Scientists Assess Haiti's Future Earthquake Threats

Scientists Assess Haiti's Future Earthquake Threats
Slump at the coast east of Grand Goâve, Haiti where a local tsunami came ashore and washed 7 people out to sea. Image credit: Roger Bilham, University of Colorado

( -- Before the Jan. 12 earthquake that leveled Port-au-Prince, the last great quake to strike Haiti was more than 150 years ago. Assessing historical seismic activity can be critical to understanding the future threat that earthquakes pose to Haiti’s long-term stability and recovery. On Feb. 24, scientists from several research centers set sail to conduct a 20-day research cruise off of Haiti to examine the surrounding ocean floor for evidence of the recent earthquakes.

They have gathered sonar images, sediments and other evidence from the seafloor to see where strain may be building even now as aftershocks continue to rattle Haiti and nearby countries.

"We need to characterize what happened on the and in the subsurface before storms and waves wipe out the evidence," said chief scientist Cecilia McHugh, a marine geologist at Columbia University’s Lamont-Doherty Earth Observatory and professor at Queens College in New York. "Figuring out how this earthquake worked and where other earthquakes may be prone to occur is critical for a lot of things, including where to resettle people, where to build houses, and how strong to build them."

The expedition, funded by the U.S. National Science Foundation (NSF), was organized by scientists at the Lamont-Doherty Earth Observatory, part of the Earth Institute, with participation from researchers at the Haitian Bureau of Mines, the University of Haiti, and the universities of Missouri, Texas, California and Rhode Island. The R/V Endeavor, which is owned by the NSF and operated by the University of Rhode Island, carried a variety of high- and low-frequency sonars that can both map seabottom topography in fine detail and show cross sections of any disturbances in the first 50 meters of sediment.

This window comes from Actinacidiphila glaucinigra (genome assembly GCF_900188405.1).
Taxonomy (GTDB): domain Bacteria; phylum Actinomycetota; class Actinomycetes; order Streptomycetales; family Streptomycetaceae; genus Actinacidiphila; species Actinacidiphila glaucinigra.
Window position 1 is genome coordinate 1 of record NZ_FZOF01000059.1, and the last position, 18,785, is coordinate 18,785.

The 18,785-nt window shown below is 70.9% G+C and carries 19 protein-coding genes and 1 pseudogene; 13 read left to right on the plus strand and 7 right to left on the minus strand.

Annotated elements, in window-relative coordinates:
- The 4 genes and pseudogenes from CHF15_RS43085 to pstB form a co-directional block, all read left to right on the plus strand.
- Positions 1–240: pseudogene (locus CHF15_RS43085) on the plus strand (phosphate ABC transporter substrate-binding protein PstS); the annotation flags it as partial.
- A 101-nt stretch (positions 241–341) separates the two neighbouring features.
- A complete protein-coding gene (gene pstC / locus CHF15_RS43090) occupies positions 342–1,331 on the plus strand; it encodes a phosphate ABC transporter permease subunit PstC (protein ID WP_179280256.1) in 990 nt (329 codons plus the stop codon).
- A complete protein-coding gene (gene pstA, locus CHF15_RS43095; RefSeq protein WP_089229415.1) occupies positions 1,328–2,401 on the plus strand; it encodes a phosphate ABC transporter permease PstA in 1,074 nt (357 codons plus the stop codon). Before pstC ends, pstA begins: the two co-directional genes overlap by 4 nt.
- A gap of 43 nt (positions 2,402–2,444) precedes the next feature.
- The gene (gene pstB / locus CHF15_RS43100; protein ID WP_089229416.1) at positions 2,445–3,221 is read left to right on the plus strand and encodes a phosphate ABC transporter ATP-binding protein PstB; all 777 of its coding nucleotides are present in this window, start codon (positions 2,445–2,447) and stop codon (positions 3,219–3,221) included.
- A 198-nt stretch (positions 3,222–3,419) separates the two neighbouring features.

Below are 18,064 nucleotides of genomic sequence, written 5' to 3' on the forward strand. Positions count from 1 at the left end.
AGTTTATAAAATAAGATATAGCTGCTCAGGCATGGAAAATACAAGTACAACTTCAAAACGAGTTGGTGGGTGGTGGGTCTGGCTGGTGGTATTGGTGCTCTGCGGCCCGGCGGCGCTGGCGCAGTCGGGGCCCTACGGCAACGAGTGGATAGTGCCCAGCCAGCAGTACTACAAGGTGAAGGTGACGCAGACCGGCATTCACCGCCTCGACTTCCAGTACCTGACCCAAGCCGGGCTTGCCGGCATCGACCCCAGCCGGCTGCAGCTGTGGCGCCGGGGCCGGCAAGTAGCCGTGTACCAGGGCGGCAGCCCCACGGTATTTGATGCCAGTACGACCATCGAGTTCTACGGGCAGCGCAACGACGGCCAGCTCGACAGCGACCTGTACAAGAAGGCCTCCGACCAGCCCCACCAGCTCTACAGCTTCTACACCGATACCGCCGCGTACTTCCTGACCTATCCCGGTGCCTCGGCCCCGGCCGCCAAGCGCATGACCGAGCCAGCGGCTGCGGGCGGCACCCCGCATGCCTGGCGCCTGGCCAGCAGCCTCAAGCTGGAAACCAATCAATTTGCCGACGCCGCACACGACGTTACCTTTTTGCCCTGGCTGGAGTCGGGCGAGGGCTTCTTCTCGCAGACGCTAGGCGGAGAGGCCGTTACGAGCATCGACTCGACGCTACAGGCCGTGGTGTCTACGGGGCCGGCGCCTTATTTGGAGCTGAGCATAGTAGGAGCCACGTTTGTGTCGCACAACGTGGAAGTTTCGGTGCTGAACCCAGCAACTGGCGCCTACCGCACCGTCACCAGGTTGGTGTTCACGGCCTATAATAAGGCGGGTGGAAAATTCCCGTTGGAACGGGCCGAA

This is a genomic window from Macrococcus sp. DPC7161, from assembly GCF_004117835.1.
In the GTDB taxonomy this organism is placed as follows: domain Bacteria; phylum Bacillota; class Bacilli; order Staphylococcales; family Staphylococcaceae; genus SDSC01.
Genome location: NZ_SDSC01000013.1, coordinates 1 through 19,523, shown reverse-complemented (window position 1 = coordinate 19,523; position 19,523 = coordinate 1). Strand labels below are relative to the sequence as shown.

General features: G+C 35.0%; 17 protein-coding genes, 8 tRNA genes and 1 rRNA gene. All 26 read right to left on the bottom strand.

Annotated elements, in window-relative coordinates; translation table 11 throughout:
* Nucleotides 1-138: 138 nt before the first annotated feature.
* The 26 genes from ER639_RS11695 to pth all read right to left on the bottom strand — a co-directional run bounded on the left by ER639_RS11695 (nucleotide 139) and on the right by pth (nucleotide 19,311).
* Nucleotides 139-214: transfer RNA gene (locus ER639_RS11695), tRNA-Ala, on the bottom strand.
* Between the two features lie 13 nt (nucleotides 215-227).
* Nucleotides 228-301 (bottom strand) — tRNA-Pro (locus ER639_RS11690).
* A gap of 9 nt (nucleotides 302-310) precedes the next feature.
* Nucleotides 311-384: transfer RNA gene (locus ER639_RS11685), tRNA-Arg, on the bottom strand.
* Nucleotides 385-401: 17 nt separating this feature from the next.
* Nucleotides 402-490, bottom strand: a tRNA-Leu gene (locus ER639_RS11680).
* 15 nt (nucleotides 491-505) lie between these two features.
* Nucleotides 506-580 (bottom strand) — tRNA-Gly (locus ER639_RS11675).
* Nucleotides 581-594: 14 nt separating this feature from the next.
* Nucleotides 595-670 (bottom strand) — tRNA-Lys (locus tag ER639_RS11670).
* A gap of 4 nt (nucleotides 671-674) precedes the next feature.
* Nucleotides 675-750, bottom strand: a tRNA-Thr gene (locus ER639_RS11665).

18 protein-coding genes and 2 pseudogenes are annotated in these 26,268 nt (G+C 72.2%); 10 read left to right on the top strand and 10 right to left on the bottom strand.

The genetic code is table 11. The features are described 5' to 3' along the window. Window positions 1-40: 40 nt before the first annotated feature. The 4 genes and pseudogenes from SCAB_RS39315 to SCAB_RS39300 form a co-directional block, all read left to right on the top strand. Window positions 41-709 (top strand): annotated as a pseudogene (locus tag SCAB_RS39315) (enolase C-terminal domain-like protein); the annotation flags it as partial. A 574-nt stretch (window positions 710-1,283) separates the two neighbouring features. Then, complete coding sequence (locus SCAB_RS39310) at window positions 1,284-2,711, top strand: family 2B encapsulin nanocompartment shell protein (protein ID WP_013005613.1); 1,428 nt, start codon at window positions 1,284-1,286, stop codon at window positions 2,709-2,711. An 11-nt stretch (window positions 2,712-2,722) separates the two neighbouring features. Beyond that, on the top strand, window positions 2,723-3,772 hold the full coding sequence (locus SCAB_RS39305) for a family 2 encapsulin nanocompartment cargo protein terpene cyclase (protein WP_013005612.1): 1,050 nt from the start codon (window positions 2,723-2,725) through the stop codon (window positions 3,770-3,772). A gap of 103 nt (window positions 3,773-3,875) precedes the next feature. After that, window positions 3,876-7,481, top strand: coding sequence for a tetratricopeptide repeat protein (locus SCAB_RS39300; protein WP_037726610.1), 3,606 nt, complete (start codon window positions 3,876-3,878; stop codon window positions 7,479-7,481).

The earthquake took place along the east-to-west running Enriquillo Fault, a giant "strike-slip" structure, where two pieces of the earth’s crust slide by each other in opposite directions. After a big slip, stress is usually transferred to nearby areas as the earth rearranges itself, heightening the risk of more events. Aftershocks following the quake have been particularly vigorous; some 60 have rattled the region, causing additional casualties.

One of the researchers’ target areas is just west of the capital city of Port-au-Prince, where the main fault leaves land and runs offshore. Here, radar images, aerial photography and corals once underwater and now shooting above sea level show that part of the coast was thrust up as much as a foot and a half during the quake, while adjoining areas dropped. At the same time, a small tsunami killed seven people in the area, sending minor waves toward other Caribbean nations. Most of the quake’s aftershocks were clustered here as well—not along the main east-west fault, but rather in a northeast-southwest trend, much of it offshore.

Lamont-Doherty seismologist Leonardo Seeber who was on the cruise, said that the aftershock pattern, the up-and-down movement and the tsunami all suggest the presence of an unmapped fault or fault system, cutting obliquely across the main fault. Strike-slip earthquakes do not normally cause tsunamis, but thrust faults do, because they displace water upward.

Tsunamis accompanied earthquakes in this area in 1751, 1769 and 1842, but little is known about them. Samples and images gathered by the ship should clarify the tsunami mechanism, show how much faults ruptured offshore recently and in the past, and could suggest where new strain might be building.

The expedition worked closely with an onshore team led by Paul Mann of the University of Texas, Austin, and returned to Florida on March 15. Mann and others had warned that strain was probably building in the region well before the recent quake.

Estimates of what could happen “will be vastly improved when we get a better idea of the faults’ structure, how they move, and how they affect each other,” said Seeber. “It’s important for the country to get hold of this knowledge, because they need to plan.”

More information on the expedition is available on the Earth Institute's Sate of the Planet blog.

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Provided by The Earth Institute at Columbia University
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